The requirements for the replacement amplifier are: operating frequency 300 MHz max; input level 0-5v; output supply voltage 100vdc; 0 bias push-pull output stage; output drive level 10-90vdc; tunable gain 20-40.
What, 300MHz at 90Vpp?

You'll need a TWT or klystron to get that kind of bandwidth at that voltage.
 

C&B

New Member
I would like to post a schematic snippet from the service manual for reference purposes.

Is it allowable on this forum?
 

unclejed613

Well-Known Member
Most Helpful Member
try LTSpice available for free from Linear Technology - Linear Home Page

it draws schematics and simulates the operation of the circuit.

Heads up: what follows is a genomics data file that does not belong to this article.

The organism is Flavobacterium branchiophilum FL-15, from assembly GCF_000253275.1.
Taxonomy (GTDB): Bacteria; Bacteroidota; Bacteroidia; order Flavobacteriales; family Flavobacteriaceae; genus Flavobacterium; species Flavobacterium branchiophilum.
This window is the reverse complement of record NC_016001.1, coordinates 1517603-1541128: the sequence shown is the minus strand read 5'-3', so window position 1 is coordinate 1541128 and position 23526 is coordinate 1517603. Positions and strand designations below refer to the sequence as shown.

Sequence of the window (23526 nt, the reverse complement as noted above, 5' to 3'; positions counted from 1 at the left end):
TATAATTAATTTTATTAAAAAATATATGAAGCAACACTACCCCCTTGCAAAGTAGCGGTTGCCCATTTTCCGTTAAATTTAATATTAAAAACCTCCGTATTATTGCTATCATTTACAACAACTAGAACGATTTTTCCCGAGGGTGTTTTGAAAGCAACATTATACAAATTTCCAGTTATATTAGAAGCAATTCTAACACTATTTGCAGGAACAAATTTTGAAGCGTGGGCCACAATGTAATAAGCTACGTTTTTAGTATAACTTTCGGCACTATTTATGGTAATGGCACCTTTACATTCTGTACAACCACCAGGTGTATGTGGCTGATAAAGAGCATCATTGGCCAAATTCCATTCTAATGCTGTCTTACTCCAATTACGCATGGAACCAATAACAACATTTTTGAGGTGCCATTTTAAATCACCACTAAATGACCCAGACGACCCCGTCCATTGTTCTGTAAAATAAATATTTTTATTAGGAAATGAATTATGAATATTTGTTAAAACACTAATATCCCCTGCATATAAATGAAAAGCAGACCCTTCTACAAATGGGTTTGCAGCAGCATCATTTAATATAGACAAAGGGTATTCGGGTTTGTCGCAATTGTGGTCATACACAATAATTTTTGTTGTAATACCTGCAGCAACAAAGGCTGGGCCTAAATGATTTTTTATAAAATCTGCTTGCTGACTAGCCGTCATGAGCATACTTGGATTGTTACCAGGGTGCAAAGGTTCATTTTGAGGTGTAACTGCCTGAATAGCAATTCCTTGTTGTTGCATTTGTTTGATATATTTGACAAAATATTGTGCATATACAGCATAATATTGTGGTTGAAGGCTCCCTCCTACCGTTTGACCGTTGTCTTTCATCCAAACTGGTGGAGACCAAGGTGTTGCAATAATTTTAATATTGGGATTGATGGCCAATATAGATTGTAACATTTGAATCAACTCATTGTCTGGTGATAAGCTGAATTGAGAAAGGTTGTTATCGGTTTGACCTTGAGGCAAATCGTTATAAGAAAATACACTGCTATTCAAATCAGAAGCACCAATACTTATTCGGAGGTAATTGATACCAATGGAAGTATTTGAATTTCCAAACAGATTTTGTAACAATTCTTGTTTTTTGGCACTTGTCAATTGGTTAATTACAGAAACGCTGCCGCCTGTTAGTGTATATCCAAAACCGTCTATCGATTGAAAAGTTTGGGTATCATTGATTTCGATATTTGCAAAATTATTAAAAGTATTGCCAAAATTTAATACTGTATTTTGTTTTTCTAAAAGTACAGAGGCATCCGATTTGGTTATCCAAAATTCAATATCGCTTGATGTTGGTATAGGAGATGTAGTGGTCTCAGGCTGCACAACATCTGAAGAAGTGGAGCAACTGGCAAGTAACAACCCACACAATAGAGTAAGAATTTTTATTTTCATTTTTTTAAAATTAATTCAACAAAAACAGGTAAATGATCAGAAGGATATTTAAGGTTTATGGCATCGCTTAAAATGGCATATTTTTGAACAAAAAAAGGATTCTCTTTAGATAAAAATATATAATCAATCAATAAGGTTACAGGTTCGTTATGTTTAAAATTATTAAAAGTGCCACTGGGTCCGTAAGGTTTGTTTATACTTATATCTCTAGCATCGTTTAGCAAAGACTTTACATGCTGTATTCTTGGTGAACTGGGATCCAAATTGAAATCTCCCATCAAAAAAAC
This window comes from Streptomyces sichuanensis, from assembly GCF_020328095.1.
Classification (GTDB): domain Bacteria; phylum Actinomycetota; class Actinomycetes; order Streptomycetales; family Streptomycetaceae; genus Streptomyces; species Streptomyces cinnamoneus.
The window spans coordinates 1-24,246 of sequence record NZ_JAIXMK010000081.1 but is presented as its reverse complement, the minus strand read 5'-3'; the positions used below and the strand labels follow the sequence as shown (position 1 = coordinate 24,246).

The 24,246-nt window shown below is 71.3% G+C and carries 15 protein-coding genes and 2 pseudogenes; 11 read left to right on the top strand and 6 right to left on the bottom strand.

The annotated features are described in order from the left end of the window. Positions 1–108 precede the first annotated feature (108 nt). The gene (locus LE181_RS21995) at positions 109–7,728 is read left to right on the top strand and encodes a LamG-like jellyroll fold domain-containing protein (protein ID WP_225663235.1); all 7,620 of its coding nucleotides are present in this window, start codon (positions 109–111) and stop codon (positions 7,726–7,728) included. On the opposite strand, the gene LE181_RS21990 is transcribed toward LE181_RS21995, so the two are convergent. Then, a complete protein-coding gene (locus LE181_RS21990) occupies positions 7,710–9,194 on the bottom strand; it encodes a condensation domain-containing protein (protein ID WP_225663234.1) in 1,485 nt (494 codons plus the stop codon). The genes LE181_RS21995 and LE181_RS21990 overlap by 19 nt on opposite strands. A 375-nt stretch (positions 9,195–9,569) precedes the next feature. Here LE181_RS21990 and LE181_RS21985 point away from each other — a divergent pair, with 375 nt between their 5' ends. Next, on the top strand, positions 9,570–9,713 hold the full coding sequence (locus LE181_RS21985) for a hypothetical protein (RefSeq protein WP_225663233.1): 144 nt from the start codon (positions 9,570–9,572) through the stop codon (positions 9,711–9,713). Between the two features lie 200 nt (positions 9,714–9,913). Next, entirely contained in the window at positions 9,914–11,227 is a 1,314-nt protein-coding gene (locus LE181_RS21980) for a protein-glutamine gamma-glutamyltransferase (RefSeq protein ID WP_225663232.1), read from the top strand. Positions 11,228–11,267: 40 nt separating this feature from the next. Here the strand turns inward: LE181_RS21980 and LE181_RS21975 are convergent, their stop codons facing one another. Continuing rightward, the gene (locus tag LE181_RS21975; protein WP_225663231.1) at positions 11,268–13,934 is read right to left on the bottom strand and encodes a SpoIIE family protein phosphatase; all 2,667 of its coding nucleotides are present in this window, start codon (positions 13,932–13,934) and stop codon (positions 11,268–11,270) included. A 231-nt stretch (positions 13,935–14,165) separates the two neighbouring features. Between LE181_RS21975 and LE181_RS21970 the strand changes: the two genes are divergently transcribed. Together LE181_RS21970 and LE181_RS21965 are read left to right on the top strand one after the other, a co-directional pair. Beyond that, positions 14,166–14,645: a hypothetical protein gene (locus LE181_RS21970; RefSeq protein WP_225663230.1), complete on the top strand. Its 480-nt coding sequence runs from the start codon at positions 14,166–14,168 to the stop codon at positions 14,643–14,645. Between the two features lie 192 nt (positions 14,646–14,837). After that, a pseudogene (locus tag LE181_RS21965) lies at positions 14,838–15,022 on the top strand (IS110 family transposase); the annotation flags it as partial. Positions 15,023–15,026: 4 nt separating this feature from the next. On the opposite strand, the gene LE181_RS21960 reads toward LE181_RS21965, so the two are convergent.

the reason those video amps are dissipating so much heat is that they're operating in class A. a class A amplifier is always in conduction and so dissipates a lot of heat. sounds like you're trying to eliminate the quiescent current, which means using class B operation or class C operation. the problem you will experience is that class B and class C operation is very nonlinear. if the device in question is a color monitor, any nonlinearities will be very evident in the picture. what you are describing sounds like a kind of a push-pull class C amp, which is fine if your drive signal is digital, on or off, but if you're displaying analog video, it won't work. if you're displaying analog video, the quiescent current and the heat are neccesary evils.